10. Two rule changes in recent history stand out as glaringly stupid to me. First, engine homo-ligation. Rarely are the engines discussed for their differences anymore. I thought the sport was much more interesting when really the only rule was how many liters your engine could be. Some had V8s, V10s or V12s. The racing was fantastic when two competitors had different advantages: This engine has better top speed while this other one has better grunt out of the corners; or this team has the best engine but it is far less reliable….
    Second is this stupid notion that they now intentionally make rapidly degrading tyres. Tyre competition sometimes gave an advantage, but it was to half of the field and it changed from race to race and season to season. Sometimes you would see the top ten all on one tyre except somehow a particular driver managed a podium on a different tyre. That reveled true driving talent when now it is only down to who has the best aerodynamicist.
    Wake up F1. You are slowly turning yourself into my worst nightmare: NASCAR.

  11. hrpanjwani said on 12th January 2014, 7:01

    Multiple issues so dividing them by topic.

    DRS situation
    I think overall DRS has been a positive step given that the focus on aero made overtaking all but impossible. Yes, there are situations where the driver in front becomes a sitting duck. This can be remedied in multiple ways:
    1) Ensure that DRS confers a maximum advantage of increase in speed of say 5 mph. [Complex and difficult to enforce]
    2) Change how ERS can be used in conjugation with DRS. The lead driver is allowed to use the full ERS capacity (120 kW) while the driver using DRS can only use a fraction of the ERS capacity. The fraction may be a global number for the season or it may vary from race to race. [Simple and easy to enforce, pressing the DRS button limits the ERS capacity to a preassigned fraction.]
    3) Allow current form of DRS only after the gap between two drivers in 30 seconds or less. [Easiest change of the lot]
    4) Have adjustable rear wings and adjustable front wings and split DRS into offense and defense modes:
    a) Offense mode: Adjustable rear wing that allows the following driver a burst of speed of 10-12mph
    b) Defense mode: Adjustable front wing that allows the lead driver a burst of speed of 4-6 mph
    This means the speed difference between the drivers will be somewhere between 4-8 mph and may or may not be enough for an overtaking maneuver. [Really complex and difficult to enforce]

    Double points situation
    Double points for the last race is a dumb idea as it clearly adds value only to marketing and entertainment at the cost of the competition.

    However it can be done in a nice way by introducing the idea of jokers.
    1) In a season, every driver gets 1 joker for use in the driver’s championship(WDC) and every team gets 1 joker to use in the constructor’s championship(WCC). At a given race, a team and its associated drivers can only play either the driver’s joker or the teams joker and not both.
    [This ensures that a driver's interest's and a team's interest's are not in conflict and offers a degree of protection to the driver's, particularly the team's 2nd driver.]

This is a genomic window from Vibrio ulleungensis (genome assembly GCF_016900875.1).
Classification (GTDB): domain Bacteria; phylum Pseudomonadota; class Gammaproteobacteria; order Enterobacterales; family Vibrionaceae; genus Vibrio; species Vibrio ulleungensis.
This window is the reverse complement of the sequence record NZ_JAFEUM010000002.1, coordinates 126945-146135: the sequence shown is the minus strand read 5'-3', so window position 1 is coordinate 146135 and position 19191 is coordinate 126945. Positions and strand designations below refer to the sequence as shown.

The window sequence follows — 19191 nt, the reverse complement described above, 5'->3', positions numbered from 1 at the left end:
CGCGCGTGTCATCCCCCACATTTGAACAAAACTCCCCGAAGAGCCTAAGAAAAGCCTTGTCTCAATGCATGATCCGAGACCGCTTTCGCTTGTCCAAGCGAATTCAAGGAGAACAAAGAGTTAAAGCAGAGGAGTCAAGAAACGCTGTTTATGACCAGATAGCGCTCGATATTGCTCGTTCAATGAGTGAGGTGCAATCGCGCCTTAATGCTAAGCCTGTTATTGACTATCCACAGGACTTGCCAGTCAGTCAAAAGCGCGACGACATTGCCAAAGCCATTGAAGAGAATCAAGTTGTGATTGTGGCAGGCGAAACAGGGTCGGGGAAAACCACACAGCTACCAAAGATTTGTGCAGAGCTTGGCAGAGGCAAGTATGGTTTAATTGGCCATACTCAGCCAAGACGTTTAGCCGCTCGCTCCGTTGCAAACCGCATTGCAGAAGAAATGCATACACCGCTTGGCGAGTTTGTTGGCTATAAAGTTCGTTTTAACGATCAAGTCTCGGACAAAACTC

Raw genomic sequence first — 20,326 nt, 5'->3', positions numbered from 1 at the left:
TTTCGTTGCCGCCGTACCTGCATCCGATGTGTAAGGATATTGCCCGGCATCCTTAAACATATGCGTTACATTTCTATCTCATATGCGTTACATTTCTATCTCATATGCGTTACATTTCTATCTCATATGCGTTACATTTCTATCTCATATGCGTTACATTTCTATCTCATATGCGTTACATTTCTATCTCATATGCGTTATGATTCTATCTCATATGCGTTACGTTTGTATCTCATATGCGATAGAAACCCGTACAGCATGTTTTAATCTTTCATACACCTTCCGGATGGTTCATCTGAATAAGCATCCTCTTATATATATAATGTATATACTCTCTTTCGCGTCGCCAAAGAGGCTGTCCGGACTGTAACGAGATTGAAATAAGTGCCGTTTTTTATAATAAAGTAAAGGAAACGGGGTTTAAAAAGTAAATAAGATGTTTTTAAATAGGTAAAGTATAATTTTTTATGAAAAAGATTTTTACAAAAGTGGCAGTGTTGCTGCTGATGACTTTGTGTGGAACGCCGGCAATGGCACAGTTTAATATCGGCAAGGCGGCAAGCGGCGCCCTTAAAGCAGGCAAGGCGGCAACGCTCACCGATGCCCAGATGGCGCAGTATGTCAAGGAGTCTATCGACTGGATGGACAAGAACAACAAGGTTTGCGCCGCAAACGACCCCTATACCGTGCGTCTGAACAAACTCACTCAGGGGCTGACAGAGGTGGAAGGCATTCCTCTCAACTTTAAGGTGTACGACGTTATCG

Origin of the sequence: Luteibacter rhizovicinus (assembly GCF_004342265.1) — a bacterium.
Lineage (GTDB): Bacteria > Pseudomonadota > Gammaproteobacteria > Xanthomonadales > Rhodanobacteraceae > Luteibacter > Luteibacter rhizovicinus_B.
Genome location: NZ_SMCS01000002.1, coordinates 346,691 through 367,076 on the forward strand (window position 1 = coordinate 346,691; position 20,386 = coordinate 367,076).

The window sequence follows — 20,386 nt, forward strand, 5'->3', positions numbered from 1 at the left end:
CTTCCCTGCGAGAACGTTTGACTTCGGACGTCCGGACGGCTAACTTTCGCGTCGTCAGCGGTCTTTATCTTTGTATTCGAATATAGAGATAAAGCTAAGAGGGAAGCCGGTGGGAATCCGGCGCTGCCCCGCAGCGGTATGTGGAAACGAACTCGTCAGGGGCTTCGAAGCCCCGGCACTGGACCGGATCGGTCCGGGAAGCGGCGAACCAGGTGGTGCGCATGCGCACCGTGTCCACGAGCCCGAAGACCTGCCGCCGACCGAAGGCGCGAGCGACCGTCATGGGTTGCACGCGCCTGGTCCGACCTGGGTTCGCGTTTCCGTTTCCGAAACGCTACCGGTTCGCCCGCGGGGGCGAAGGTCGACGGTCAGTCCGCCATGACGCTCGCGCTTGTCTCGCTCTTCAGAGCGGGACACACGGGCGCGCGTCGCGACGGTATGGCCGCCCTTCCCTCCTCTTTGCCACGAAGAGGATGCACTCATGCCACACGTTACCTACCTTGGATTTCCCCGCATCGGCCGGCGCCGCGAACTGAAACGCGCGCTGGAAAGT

2) When you use a joker in a race any points that you score get doubled.
    3) The intention to play the joker can be made
    a) earliest: after the end of qualifying
    b) latest: one hour before the start of the race
    [Creates an element of surprise for the audience and provides the teams with an element of security]

    Pros:
    1) Every driver/team has a chance to score extra points on a circuit that suits them.
    2) There is an element of strategy involved here, for both the top teams and the mid-field teams.
    3) Generates audience interest, speculation and discussion.

    Cons:
    1) A team’s WCC points will not be equal to WDC#1 + WDC#2. [This seems like a small price to pay, the equality will only happen if zero additional points are scored with the jokers]
    2) How do we deal with undue mischief from other drivers/teams towards a driver/team who is playing a joker in a given race? As this is a bit of a ‘WMD’ situation, the FIA will have to add very stiff penalties for undue interference. The GPDA will also have to play an active role in ensuring that the driver’s play nice with each other as far as joker’s go.

    Ideally, I think it should be 2 jokers for every driver and 2 joker’s for every team but as proof of concept 1 joker will do. More than 2 will be too tough to manage.

    Thoughts?

  12. Rohan said on 12th January 2014, 11:30

    I whole heartily agree that the narrow cars look like crap compared to the wider 200cm cars. DRS is a joke.

  13. I like the narrow track more than the 2009 new wing ration, personally most people have become more appreciative of the narrow track cars, they were actually not bad even if the grooved tyres had most of the blame for the 1998-2008 cars

  14. No refueling, F1 is sprint racing. No tyre changes F1 is sprint racing, turbos the 80’s and the new turbos F1 is not all about power but about efficiency and lightweight, most of the blame behind the turbos was that it meant that marketing and money started to sever the big teams from the middle teams.

    All of this rules makes sense for someone that loves the 50’s 60’s and 70’s of F1 but started on the 90’s

  15. Daniel said on 22nd January 2014, 12:58

    IMO one of the worst rules ever has been in 2005, that it wasn’t allowed to change the tyres in a race …^^

Add your comment

Your email address will not be published. Required fields are marked *

All comments must abide by the comment policy. Comments may be moderated.
Want to post off-topic? Head to the forum.
See the FAQ for more information.